A third lesson is that volunteerism means extra concern and complications for managers. Some might use them as a reason to prohibit volunteerism due to the inherent lack of control they can impose. Others, as seen here, use them to develop new alternatives; for example, concern over information liability could easily have forced a halt to publication of the KPBS Fires MyMap; instead, the KPBS manager identified ways to keep the Fires MyMap going by suggesting a disclaimer statement be added to the Web site. Google’s concern over allowing KPBS to use features of an unreleased new version of the Google MyMap application could also have halted the Fires MyMap; instead, Google and KPBS managers constructed a non-disclosure agreement to solve the problem. The lesson learned was that volunteers inevitably cause concern; managers need to be open to creatively identifying ways to handle them rather than use them as an excuse to stop volunteers organizing through Web 2.0 technology.

A fourth lesson involved leveraging search engines to increase public visibility, thus helping volunteers know where to put their time and resources to optimize their contribution. As volunteers put more time into publicly visible activity, the activity benefits from their collective wisdom17 and in turn has greater value, continuing a positive spiral. Both the Geography Department Web site and the KPBS MyMap site captured the attention of other volunteers in part because they were linked to yet other sites with an interest in the San Diego fires. Cross-linking to the SDSU site occurred largely because the University had been involved in the 2003 wildfires and continued reporting on post-fire recovery of burned areas, leading other organizations to include links to these sites.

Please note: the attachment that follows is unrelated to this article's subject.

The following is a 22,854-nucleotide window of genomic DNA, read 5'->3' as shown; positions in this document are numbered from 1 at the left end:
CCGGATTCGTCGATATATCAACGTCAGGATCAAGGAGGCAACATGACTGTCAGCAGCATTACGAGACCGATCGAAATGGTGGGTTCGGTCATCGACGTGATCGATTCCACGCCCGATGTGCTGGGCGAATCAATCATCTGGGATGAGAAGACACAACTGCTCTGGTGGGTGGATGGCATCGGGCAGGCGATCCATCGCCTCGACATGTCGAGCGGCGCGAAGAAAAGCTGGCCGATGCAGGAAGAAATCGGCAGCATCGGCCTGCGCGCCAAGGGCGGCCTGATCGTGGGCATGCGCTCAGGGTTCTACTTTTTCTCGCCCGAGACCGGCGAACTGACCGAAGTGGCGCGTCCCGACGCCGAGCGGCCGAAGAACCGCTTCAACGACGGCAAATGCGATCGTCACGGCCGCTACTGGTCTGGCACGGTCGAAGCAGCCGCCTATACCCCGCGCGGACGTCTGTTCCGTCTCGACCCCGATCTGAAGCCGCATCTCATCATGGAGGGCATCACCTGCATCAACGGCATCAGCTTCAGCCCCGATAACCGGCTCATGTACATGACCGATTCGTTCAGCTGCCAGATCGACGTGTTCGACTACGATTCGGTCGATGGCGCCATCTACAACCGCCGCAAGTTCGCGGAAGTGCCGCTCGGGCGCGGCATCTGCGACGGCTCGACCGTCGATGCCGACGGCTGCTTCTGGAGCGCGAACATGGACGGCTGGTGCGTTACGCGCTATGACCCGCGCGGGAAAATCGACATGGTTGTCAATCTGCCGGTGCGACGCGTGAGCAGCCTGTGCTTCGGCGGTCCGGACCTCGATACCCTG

Research into other disasters has documented the value of early public visibility of Web sites to public volunteer efforts.10,16 Linking serves an additional purpose beyond visibility by pointing people to relevant resources. The lesson learned is that visibility and volunteer motivation are achieved not through a single extraordinary effort but by being part of a network of cross-links within a community of like-minded Web-based organizations. For the disaster-response industry, cultivating relationships is already expected; the new twist is cultivating them for the purpose of leveraging search engines during moments of need.